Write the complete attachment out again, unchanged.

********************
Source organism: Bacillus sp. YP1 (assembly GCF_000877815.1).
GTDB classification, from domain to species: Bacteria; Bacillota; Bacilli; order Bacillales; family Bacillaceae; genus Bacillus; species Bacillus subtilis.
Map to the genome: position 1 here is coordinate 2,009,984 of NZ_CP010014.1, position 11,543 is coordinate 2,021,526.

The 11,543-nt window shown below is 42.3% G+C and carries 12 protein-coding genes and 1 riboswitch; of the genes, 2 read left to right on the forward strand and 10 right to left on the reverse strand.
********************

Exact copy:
Source organism: Bacillus sp. YP1 (assembly GCF_000877815.1).
GTDB classification, from domain to species: Bacteria; Bacillota; Bacilli; order Bacillales; family Bacillaceae; genus Bacillus; species Bacillus subtilis.
Map to the genome: position 1 here is coordinate 2,009,984 of NZ_CP010014.1, position 11,543 is coordinate 2,021,526.

The 11,543-nt window shown below is 42.3% G+C and carries 12 protein-coding genes and 1 riboswitch; of the genes, 2 read left to right on the forward strand and 10 right to left on the reverse strand.